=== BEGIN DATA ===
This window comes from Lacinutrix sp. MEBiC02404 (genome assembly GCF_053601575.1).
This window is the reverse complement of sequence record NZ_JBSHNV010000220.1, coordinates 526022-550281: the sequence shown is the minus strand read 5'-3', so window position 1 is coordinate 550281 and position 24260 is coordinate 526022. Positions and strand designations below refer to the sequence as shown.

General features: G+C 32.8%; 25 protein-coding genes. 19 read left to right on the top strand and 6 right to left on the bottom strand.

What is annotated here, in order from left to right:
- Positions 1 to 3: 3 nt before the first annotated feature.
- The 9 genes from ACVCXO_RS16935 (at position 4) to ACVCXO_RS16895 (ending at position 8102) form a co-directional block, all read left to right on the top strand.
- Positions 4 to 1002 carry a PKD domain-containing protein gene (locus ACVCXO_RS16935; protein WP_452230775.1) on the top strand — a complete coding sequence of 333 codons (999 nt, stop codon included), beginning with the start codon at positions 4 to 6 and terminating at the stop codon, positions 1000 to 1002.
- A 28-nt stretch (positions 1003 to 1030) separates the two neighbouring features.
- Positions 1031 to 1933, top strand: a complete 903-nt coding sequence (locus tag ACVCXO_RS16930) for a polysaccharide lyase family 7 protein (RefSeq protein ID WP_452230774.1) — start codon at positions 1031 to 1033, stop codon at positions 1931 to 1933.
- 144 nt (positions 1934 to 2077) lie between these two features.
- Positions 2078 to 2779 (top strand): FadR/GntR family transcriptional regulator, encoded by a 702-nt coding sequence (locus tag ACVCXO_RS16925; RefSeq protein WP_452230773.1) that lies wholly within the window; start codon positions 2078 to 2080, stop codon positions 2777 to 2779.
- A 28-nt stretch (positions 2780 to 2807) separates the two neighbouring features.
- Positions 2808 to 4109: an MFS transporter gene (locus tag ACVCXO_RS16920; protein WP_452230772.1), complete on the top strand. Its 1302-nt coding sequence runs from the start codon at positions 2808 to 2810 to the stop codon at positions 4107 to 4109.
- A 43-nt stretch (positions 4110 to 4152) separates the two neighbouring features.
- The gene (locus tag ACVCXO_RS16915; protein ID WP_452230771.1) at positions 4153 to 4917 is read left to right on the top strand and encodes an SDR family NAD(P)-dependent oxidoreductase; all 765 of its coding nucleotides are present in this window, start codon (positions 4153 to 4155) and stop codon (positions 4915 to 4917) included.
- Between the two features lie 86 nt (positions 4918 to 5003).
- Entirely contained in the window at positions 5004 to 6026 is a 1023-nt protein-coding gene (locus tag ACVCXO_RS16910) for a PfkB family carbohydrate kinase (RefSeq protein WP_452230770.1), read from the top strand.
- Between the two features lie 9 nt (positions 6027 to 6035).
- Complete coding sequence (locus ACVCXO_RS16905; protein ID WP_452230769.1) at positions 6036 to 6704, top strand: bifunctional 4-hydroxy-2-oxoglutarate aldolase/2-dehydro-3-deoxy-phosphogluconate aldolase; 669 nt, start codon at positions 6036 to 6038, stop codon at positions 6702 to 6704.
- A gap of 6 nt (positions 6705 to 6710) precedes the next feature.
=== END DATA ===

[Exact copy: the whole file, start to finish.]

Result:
This window comes from Lacinutrix sp. MEBiC02404 (genome assembly GCF_053601575.1).
This window is the reverse complement of sequence record NZ_JBSHNV010000220.1, coordinates 526022-550281: the sequence shown is the minus strand read 5'-3', so window position 1 is coordinate 550281 and position 24260 is coordinate 526022. Positions and strand designations below refer to the sequence as shown.

General features: G+C 32.8%; 25 protein-coding genes. 19 read left to right on the top strand and 6 right to left on the bottom strand.

What is annotated here, in order from left to right:
- Positions 1 to 3: 3 nt before the first annotated feature.
- The 9 genes from ACVCXO_RS16935 (at position 4) to ACVCXO_RS16895 (ending at position 8102) form a co-directional block, all read left to right on the top strand.
- Positions 4 to 1002 carry a PKD domain-containing protein gene (locus ACVCXO_RS16935; protein WP_452230775.1) on the top strand — a complete coding sequence of 333 codons (999 nt, stop codon included), beginning with the start codon at positions 4 to 6 and terminating at the stop codon, positions 1000 to 1002.
- A 28-nt stretch (positions 1003 to 1030) separates the two neighbouring features.
- Positions 1031 to 1933, top strand: a complete 903-nt coding sequence (locus tag ACVCXO_RS16930) for a polysaccharide lyase family 7 protein (RefSeq protein ID WP_452230774.1) — start codon at positions 1031 to 1033, stop codon at positions 1931 to 1933.
- 144 nt (positions 1934 to 2077) lie between these two features.
- Positions 2078 to 2779 (top strand): FadR/GntR family transcriptional regulator, encoded by a 702-nt coding sequence (locus tag ACVCXO_RS16925; RefSeq protein WP_452230773.1) that lies wholly within the window; start codon positions 2078 to 2080, stop codon positions 2777 to 2779.
- A 28-nt stretch (positions 2780 to 2807) separates the two neighbouring features.
- Positions 2808 to 4109: an MFS transporter gene (locus tag ACVCXO_RS16920; protein WP_452230772.1), complete on the top strand. Its 1302-nt coding sequence runs from the start codon at positions 2808 to 2810 to the stop codon at positions 4107 to 4109.
- A 43-nt stretch (positions 4110 to 4152) separates the two neighbouring features.
- The gene (locus tag ACVCXO_RS16915; protein ID WP_452230771.1) at positions 4153 to 4917 is read left to right on the top strand and encodes an SDR family NAD(P)-dependent oxidoreductase; all 765 of its coding nucleotides are present in this window, start codon (positions 4153 to 4155) and stop codon (positions 4915 to 4917) included.
- Between the two features lie 86 nt (positions 4918 to 5003).
- Entirely contained in the window at positions 5004 to 6026 is a 1023-nt protein-coding gene (locus tag ACVCXO_RS16910) for a PfkB family carbohydrate kinase (RefSeq protein WP_452230770.1), read from the top strand.
- Between the two features lie 9 nt (positions 6027 to 6035).
- Complete coding sequence (locus ACVCXO_RS16905; protein ID WP_452230769.1) at positions 6036 to 6704, top strand: bifunctional 4-hydroxy-2-oxoglutarate aldolase/2-dehydro-3-deoxy-phosphogluconate aldolase; 669 nt, start codon at positions 6036 to 6038, stop codon at positions 6702 to 6704.
- A gap of 6 nt (positions 6705 to 6710) precedes the next feature.